08 July, 2011
Major Muscles of the Body & Their Functions
The American College of Sports Medicine advises adults to do resistance training for each major muscle group two or three days per week. But if you're a novice exerciser or new to weight training, identifying major muscle groups and which exercises work them may be a conundrum. Looking at your body in segments and categorizing muscles by the movements they perform can help you decipher the mystery of weight training and set you on your way to a better body.
Working the Trunk
Your trunk muscles support your spine and vital organs, so keeping those muscles strong is essential for optimal health. At the top of your posterior trunk, your trapezius lifts your shoulders toward your ears. At mid-back, your latissimus dorsi and rhomboids retract your shoulder blades and squeeze them together, and your erector spinae muscles support your mid and lower back. Do shrugs for your traps, pull-downs and rows for your lats and rhomboids and back extensions for your erector spinae. At the front of your trunk, your pectoralis major and other lesser muscles bring your shoulders toward the front of your body; do pushups and bench presses. Your rectus abdominis flexes your trunk forward, your internal and external obliques rotate and stabilize your trunk, and the deep muscles of your core stabilize your pelvis and low back. Do crunches, cross-over crunches, trunk rotations and front and side planks.
Building the Upper Body
Your upper body extremities include muscles that move your shoulder, elbow and wrist joints. Your deltoid and triceps muscles work together with the muscles of your chest to produce pushing movements. Your biceps work together with your back muscles to produce pulling movements. These muscles work together with the muscles of your chest and back in exercises such as rows and pushups, but you can isolate them by doing overhead dumbbell presses and lateral raises for your deltoids, and elbow extensions for your triceps. Work your biceps with dumbbell curls, and your wrist extensors and flexors with pronated and supinated wrist curls.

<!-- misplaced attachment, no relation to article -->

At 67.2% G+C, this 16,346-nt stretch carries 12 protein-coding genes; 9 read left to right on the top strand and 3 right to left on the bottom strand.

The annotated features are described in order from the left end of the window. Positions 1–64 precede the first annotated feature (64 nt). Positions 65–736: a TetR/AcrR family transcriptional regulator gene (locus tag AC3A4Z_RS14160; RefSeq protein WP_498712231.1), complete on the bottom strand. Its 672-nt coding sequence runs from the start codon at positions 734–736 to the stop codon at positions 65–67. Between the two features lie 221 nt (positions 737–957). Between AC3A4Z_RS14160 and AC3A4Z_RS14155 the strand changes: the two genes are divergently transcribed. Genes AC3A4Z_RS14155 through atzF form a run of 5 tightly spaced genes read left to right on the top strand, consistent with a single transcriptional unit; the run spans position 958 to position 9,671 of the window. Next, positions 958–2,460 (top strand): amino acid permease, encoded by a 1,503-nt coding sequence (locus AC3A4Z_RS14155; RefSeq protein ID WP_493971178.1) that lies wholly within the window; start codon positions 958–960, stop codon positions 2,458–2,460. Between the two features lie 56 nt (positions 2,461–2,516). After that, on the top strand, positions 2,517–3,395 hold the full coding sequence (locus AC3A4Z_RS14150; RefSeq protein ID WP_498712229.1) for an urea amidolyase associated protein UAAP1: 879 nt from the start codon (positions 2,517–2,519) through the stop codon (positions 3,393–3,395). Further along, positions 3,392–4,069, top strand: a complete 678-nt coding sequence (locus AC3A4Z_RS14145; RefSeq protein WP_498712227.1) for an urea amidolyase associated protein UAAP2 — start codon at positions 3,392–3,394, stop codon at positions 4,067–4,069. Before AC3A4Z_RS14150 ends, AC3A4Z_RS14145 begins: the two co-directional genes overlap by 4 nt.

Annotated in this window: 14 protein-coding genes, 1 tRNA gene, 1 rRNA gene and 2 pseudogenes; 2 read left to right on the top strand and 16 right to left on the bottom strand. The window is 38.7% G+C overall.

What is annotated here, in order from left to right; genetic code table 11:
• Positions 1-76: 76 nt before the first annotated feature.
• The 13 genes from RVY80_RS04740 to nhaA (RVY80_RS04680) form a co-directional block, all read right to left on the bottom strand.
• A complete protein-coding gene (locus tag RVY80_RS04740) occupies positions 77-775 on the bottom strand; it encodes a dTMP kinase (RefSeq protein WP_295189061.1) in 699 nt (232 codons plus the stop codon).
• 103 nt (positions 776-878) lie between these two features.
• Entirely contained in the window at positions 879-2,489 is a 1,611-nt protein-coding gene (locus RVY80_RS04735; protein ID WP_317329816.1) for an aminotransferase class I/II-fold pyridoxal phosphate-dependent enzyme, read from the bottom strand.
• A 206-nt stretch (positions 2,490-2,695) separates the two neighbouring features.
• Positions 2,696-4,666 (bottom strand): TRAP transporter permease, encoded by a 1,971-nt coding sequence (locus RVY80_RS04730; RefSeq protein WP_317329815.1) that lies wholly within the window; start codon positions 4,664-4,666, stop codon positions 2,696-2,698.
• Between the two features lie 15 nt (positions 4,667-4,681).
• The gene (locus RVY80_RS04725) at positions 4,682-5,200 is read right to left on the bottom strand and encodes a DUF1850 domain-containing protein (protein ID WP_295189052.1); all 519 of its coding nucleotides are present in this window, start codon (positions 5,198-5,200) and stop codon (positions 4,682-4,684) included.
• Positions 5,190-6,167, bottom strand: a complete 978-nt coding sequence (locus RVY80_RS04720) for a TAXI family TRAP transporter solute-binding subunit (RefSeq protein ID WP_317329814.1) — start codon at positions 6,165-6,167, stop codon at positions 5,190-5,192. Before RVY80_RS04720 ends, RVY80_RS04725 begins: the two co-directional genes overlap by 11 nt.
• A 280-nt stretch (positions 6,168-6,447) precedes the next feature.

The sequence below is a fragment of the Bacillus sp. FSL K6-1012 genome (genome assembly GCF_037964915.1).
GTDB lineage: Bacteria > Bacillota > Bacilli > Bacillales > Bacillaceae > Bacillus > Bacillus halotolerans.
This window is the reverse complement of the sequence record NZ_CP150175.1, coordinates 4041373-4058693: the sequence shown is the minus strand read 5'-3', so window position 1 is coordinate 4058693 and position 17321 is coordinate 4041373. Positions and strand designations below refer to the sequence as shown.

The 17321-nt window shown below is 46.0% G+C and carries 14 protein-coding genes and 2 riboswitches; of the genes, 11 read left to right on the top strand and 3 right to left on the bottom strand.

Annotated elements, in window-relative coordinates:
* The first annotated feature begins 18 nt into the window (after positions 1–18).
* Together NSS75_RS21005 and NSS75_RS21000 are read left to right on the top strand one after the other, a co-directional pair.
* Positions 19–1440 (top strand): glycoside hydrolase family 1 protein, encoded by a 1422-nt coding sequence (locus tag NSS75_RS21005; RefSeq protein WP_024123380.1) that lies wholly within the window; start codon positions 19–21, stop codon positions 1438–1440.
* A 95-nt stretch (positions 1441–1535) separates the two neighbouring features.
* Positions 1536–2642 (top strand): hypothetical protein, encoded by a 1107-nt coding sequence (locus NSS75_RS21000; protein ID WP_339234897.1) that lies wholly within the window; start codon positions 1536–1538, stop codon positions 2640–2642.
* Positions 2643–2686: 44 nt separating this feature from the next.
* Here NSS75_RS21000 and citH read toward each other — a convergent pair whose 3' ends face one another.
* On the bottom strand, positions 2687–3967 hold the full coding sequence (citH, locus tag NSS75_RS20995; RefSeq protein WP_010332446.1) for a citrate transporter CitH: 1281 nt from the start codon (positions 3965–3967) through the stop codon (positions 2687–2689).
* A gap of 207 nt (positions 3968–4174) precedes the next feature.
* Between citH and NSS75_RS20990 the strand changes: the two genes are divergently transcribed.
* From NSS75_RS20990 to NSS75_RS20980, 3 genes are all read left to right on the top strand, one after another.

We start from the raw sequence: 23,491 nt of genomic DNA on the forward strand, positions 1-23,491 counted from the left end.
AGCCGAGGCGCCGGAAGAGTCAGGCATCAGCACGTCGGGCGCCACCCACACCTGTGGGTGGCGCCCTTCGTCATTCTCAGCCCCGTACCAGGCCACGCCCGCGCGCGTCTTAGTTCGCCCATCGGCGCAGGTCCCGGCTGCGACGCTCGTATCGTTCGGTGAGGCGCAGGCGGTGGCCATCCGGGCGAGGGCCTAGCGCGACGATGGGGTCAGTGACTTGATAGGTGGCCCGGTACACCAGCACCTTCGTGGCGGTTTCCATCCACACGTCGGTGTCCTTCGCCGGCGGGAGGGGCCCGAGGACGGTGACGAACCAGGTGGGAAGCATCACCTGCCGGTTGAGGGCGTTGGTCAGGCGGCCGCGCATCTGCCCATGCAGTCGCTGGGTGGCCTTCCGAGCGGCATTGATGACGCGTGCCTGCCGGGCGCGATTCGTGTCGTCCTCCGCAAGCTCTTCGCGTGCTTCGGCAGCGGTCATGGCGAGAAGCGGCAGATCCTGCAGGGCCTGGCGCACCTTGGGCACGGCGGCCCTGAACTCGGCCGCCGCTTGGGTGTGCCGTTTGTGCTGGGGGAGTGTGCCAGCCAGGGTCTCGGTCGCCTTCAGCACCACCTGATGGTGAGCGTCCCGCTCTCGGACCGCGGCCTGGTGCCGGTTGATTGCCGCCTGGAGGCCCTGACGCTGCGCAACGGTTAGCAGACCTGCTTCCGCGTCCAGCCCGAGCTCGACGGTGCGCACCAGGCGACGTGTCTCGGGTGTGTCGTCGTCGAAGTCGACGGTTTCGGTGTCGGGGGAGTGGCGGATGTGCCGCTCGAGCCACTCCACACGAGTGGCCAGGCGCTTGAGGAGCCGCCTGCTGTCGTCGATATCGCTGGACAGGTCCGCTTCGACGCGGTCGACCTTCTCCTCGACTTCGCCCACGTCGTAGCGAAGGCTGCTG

At Your Hip
Your gluteus maximus and hamstrings work together to extend your hip, as when rising from a sitting position. Your hip flexor muscles lift your knee toward your chest. Your abductor muscles lift your leg to the side and your adductors bring it back toward your midline. All of these muscles work together with your core to hold your pelvis in place and maintain correct spinal alignment. Do squats and bench step-ups for your hip extensors and flexors. Do side-lying or cable leg lifts for your inner and outer thighs.
Knee and Ankle Action
Your quadriceps and hamstrings cross over both your hip and your knee joints. Your quadriceps extend your knee and work with your hip extensors to rise from sitting. Your hamstrings bend your knee and help extend your hip. Your calf muscles make you rise up on your toes, and your anterior tibialis lifts your toes toward your shin. Do squats and lunges for your quads and hamstrings, then isolate them by doing knee extensions and leg curls. Work your calves by doing toe raises, then rock back on your heels and lift your toes off the floor to work your tibs. Be sure to include stretches for all your joints and major muscle groups.
- American College of Sports Medicine: ACSM Issues New Recommendations on Quantity and Quality of Exercise
- Feldenkrais Method: Relevant Trunk Functional Anatomy
- Folsom Lake College-Los Rios: Major Muscle Groups
- Human Kinetics: Functional Anatomy of the Core
- Inner Body: Muscles of the Arm and Hand
- Inner Body: Muscles of the Leg and Foot
- Jupiterimages/Stockbyte/Getty Images